The emerging markets e-commerce opportunity

Author: Mike Bhaskaran, Group COO of Digital Technology at DP World

Online retail has boomed in the last two years, triggered by the pandemic which drove consumers to buy their goods on the internet. While this presented a major challenge for bricks-and-mortar retailers, it created a lucrative opportunity for online vendors and e-commerce platforms.

Meta most recently jumped on this trend, partnering with JioMart to improve consumer access to food and goods in India – allowing them to make purchases within WhatsApp, a platform used by over 100 million users in the country.

With growing internet adoption, increased incomes, and new cross-border e-commerce markets appearing, we’ve seen the African market continue to grow and adopt e-commerce year after year. As a continent, the e-commerce market revenue for Africa grew by 52.7% between 2019 and 2020 – and is set to surpass half a billion ecommerce users by 2025 according to the International Trade Administration.

The Next Big Opportunity

Africa’s digital economy is set to exceed $712 billion by 2050, according to a recent report from Endeavor Nigeria projects. Due to several factors, including its young population and high rates of smartphone and mobile web adoption, the continent is poised to become the world’s next big retail destination for buyers and sellers from across the globe.

As a result, e-commerce platforms such as are looking at the continent as their next big opportunity. This growth is good news for consumers, who will benefit from greater choice and ways to purchase, as well as African businesses that saw a 30% increase in their online sales volume during the pandemic.

Already, has launched across various countries within Africa, including Rwanda and Kenya, enabling small businesses to source and sell products to a wider global customer base. This growth has happened rapidly, with recent launches in Tunisia, Ghana and Zambia yielding more than 4,000 active merchants within months after launch.

Connecting Emerging SMEs to Global Customers

By 2025, Africa’s online shopping community is expected to grow by 56%, and the companies that are ready to serve these customers with the right products, services and operations will be best positioned against competitors.

However, there are barriers to overcome as e-commerce continues to connect African customers and SMEs across the globe. A survey recently conducted in South Africa found that 64% of consumers don’t feel safe when it comes to online shopping, and assurance is needed that online merchants can be trusted, that they can offer secure transactions, and they’ll keep people’s data safe.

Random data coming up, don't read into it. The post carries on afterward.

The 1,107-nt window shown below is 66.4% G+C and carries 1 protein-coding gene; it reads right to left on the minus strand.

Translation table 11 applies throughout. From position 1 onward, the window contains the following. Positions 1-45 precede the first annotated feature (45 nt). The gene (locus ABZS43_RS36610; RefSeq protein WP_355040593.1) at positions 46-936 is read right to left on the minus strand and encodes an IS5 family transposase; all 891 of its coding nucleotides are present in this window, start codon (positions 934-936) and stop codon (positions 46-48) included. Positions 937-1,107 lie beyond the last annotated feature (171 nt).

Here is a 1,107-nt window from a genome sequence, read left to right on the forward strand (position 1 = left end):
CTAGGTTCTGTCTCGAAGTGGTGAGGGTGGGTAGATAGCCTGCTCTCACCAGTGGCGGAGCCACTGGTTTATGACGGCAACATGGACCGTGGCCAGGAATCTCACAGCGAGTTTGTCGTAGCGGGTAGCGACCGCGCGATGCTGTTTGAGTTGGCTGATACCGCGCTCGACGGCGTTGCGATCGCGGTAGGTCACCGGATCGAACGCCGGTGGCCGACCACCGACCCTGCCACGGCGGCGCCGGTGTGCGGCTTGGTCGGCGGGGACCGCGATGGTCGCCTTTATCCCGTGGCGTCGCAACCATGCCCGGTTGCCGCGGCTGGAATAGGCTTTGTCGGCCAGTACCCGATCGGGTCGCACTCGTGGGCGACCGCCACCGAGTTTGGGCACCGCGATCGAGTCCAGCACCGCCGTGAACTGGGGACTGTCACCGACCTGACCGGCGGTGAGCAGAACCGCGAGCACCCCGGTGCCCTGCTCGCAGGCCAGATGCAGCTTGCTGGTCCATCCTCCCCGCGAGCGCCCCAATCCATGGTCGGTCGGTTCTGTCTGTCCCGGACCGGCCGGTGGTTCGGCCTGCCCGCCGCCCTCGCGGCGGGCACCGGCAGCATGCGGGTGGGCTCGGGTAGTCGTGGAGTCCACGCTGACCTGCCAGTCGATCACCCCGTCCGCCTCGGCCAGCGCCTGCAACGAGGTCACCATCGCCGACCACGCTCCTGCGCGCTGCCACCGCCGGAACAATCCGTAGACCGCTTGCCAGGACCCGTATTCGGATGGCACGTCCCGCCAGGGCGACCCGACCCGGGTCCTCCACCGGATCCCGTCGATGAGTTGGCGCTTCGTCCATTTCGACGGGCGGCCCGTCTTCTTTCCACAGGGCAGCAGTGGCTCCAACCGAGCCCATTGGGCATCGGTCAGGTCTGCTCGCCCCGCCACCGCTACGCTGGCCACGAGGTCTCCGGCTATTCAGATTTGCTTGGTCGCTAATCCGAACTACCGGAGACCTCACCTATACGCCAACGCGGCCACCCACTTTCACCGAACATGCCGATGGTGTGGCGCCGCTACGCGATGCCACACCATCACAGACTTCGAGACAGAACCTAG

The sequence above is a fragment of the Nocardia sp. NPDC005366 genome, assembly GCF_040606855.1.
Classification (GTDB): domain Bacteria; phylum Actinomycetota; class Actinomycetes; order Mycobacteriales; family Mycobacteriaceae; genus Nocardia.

Providers like are tackling these obstacles head-onwhile transactional data remains hidden and protected. With e-commerce processes involving many buyers and sellers exchanging money across country borders, cybersecurity is proving an essential part of any online platform.

While trust is a significant factor to overcome, emerging markets have much to gain from e-commerce. By working with a platform such as, businesses can find other vendors to enable their operations. For example, Rwandan Coffee recently worked with to identify a credible packaging specialist so they could ship goods commercially.

Investment Within The Continent  

A Nigerian economist predicted that with the right processes in place, and support for SMEs, e-commerce could generate up to 23 million jobs in the country alone. It’s clear that there’s a strong desire and benefit for these platforms, however, their success will largely depend on government legislation and community support.

For now, the more customers and businesses that can support e-commerce platforms, the better. New markets will bring new products, and new products will increase spending, generate more revenue at community level, and attract new opportunities and investment to the continent.

Other posts